The trial court granted Alad II summary judgment. On appeal to the California Supreme Court, the court first observed that Alad II had not expressly or impliedly agreed to assume liability for injuries resulting from defective products manufactured by Alad I, so Alad II could not be held liable on that basis. (Ray v. Alad Corp., supra, 19 Cal.3d at p. 28.) Next the court observed that Alad II could not be found liable on the theory that there had been a consolidation or merger in which the acquiring corporation had taken all of the assets of the acquired corporation without providing any consideration that could be made available to meet claims of the acquired corporation's creditors. (At pp. 28-29.) The court then rejected the plaintiff's suggestion that the general rules governing a corporation's succession to its predecessor's liabilities should be modified to require such succession merely because of continuity factors. (At pp. 29-30.) Finally, however, the court did adopt a special rule based on public policy considerations imposing successor liability for damages resulting from injuries caused by defective products, concluding "that a party which acquires a manufacturing business and continues the output of its line of products under the circumstances here presented assumes strict tort liability for defects in units of the same product [154 Cal. App. 3d 1149] line previously manufactured and distributed by the entity from which the business was acquired." (At p. 34, italics added.)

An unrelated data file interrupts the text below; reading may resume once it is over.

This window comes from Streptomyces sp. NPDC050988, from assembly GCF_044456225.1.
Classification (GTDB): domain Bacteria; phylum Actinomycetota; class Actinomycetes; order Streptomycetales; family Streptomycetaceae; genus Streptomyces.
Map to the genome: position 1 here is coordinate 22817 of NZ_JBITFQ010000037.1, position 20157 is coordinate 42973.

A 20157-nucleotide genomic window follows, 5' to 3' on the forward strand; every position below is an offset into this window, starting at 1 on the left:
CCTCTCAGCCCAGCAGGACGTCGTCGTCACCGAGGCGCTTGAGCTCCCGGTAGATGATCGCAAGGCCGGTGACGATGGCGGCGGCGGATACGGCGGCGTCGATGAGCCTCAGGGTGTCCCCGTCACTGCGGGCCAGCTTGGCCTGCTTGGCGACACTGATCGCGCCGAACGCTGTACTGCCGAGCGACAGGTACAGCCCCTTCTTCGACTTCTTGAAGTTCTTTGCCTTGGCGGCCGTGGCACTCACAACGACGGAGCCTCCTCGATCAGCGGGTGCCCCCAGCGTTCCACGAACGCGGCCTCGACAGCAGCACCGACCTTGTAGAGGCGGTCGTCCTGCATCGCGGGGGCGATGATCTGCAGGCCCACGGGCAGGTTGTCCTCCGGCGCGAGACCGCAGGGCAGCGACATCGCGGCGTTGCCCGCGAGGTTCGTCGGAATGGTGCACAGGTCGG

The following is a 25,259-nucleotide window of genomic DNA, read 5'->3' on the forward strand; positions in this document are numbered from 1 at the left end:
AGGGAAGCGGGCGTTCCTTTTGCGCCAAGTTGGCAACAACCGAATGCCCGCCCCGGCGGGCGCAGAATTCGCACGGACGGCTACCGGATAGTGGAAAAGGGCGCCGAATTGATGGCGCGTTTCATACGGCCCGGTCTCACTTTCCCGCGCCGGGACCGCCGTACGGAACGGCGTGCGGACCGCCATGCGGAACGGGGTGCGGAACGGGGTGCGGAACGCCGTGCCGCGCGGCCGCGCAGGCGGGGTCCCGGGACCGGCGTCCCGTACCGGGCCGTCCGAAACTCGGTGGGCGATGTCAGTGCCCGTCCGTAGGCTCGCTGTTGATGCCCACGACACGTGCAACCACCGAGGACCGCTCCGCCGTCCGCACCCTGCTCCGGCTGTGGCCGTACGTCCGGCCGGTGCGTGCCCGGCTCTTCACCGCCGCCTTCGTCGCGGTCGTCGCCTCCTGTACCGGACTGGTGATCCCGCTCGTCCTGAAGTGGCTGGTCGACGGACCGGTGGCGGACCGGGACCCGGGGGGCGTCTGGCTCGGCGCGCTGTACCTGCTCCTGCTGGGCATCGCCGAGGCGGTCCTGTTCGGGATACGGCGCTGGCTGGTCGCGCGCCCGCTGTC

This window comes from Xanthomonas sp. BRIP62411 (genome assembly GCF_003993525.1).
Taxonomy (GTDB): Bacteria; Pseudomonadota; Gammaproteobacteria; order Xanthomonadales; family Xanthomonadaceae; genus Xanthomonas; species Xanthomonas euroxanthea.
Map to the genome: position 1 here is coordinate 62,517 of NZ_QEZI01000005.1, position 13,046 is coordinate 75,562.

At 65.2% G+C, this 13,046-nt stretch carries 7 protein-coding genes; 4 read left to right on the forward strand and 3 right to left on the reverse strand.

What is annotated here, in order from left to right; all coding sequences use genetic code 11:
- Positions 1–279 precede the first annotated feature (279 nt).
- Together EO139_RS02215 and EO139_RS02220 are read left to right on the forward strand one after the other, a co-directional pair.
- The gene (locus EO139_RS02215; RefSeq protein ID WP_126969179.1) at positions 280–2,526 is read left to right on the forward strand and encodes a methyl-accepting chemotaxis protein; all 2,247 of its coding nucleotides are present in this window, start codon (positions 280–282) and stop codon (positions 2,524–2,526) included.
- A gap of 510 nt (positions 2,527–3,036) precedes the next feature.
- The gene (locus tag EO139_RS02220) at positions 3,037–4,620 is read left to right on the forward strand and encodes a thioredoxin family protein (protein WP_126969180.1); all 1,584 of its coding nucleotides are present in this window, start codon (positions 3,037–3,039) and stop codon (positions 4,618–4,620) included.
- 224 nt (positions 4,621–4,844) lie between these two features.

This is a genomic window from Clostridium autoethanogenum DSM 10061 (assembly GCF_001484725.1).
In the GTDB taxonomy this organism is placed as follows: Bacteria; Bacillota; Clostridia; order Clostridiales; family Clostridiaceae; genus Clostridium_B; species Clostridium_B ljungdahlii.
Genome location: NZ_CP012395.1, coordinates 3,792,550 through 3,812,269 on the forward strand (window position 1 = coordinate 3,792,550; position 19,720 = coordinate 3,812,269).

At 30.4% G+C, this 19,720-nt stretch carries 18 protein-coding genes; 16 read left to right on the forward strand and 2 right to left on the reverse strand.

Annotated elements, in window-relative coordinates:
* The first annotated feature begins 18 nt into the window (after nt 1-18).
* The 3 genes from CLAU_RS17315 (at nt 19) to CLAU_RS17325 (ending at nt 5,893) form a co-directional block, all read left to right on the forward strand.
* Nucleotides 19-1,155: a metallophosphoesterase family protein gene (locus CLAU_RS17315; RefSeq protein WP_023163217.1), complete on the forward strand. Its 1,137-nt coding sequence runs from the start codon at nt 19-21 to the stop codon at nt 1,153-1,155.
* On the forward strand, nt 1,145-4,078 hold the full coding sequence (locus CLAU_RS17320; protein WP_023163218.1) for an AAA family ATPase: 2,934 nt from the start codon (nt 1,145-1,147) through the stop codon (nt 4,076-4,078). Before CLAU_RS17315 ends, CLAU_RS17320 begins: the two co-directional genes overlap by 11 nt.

Earlier in its opinion the court had observed that the dissolution of Alad I and the distribution of its remaining assets to its shareholders, which was required by the agreement between Lighting Maintenance Corporation and Alad I by which the assets of Alad I were purchased, effectively deprived plaintiff of redress against the ladder's manufacturer. That significant circumstance and others the court had in mind in imposing successor liability "under the circumstances here presented" were made fairly clear in the two paragraphs immediately preceding the court's quoted conclusion. They read in part as follows: